3 likes
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Yup, you're tight.

They have no clue and little accountability.

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I think many of us went through something similar, which is appalling. I was diagnosed with PTSD following a medical accident, when in fact they had destroyed my thyroid with an overdose of iodine. Although my blood tests showed my thyroid was more than sick, they ignored this and tried to put me on anti depressants. I refused. I have been left with peripheral neuropathy and heart damage (I had a heart attack after the op due to bleeding out - no blood, nothing for the heart to pump, heart stops). I was told it was my fault. Bitter? You bet!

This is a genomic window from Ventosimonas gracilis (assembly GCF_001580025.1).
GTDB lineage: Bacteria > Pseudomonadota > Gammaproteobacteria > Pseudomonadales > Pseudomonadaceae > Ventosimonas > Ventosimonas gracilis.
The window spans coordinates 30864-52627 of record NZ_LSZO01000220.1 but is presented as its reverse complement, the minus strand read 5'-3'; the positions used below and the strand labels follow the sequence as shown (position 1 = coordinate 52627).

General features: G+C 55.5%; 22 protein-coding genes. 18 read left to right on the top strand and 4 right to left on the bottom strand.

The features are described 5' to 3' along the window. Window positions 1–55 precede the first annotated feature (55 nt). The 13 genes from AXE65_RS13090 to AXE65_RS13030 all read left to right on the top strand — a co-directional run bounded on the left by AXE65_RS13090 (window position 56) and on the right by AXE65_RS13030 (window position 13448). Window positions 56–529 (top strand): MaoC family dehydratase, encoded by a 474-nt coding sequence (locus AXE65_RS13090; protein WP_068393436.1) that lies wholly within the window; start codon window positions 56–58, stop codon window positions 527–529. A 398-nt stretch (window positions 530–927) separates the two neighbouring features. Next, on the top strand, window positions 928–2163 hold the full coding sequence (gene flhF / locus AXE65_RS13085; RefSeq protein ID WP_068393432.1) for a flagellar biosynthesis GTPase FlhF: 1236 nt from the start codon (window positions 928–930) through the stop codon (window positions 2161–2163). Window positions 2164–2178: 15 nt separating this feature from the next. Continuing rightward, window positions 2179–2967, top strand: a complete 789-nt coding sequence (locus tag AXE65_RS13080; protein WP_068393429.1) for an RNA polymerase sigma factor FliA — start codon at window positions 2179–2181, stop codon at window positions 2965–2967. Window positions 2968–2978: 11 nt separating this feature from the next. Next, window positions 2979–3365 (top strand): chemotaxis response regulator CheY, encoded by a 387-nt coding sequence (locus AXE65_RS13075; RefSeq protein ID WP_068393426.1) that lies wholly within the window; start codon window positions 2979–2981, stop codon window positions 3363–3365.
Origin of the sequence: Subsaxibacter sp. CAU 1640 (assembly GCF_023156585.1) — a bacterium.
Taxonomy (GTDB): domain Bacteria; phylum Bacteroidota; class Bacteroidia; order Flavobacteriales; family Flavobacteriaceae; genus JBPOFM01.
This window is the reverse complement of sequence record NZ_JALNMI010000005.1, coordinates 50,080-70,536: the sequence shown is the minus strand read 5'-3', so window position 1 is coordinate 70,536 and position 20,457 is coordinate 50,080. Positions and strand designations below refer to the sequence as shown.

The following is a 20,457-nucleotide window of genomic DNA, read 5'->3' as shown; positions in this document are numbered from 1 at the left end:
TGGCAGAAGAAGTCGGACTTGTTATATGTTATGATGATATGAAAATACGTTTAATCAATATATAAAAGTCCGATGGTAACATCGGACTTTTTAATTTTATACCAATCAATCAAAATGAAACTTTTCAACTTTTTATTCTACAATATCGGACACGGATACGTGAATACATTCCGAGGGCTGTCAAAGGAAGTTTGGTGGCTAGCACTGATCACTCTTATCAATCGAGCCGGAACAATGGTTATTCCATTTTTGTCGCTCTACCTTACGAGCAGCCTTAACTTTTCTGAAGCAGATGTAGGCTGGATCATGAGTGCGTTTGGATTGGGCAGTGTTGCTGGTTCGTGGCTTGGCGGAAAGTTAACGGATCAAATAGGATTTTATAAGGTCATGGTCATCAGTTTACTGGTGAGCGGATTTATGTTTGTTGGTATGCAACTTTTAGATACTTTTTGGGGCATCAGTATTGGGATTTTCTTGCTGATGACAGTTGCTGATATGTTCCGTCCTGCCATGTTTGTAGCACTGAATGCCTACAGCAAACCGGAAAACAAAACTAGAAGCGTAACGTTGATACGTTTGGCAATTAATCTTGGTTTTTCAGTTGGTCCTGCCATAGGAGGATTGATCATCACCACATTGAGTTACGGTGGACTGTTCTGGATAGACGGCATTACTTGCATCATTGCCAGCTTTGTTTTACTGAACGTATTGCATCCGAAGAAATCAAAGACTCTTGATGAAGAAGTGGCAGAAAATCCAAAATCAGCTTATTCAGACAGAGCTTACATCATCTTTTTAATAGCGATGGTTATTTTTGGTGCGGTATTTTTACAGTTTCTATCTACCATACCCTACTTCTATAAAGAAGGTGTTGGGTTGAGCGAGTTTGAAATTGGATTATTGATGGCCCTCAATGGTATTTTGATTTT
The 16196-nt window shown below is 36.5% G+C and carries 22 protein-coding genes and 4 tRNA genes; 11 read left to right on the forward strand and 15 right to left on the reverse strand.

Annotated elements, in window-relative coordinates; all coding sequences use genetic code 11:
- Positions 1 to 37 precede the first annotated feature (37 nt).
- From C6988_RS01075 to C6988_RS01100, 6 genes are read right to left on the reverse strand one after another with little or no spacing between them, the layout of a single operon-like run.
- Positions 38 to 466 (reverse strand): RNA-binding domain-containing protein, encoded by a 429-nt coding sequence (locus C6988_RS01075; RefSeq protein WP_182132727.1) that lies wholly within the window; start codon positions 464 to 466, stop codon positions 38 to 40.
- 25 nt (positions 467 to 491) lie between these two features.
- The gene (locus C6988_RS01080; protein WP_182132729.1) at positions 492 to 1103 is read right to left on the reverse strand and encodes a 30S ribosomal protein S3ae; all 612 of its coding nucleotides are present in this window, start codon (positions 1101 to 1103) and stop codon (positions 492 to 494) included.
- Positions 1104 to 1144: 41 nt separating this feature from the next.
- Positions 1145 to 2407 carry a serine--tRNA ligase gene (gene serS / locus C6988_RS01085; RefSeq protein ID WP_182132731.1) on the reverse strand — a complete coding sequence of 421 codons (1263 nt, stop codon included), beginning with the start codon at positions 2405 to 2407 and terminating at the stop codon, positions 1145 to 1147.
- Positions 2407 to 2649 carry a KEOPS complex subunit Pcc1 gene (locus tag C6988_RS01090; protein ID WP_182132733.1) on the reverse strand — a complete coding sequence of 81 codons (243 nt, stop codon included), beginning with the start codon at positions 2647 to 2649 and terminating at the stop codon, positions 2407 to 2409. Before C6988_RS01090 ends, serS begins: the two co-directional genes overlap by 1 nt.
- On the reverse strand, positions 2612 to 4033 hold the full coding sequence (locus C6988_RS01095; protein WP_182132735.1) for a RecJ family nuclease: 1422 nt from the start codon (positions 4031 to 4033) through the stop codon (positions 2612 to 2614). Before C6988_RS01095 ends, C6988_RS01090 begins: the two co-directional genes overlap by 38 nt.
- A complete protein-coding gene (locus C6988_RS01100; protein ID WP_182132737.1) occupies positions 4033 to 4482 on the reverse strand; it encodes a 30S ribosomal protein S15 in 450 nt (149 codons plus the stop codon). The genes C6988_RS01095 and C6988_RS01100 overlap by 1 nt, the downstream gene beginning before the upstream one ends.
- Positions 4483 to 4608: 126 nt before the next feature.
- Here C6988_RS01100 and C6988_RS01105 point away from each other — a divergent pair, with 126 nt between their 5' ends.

We have to take responsibility for our own health, not trust in the GP. I urge anyone going though the hypo/hyper journey to get their blood results and read as much as you can, and then tackle the GP.

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OK so I've just got half of my results back and I've gone from TSH level of 18 to 3.83 so I guess I'm in the normal range now. My FT4 hasn't come through yet, but somehow I thought if I was normal I would feel better and I feel no different from when I was first diagnosed...don't get me wrong I don't feel ill, but I'm still tired, can't sleep properly, get chest pain although not as much, hair still falling out, pelvis aching.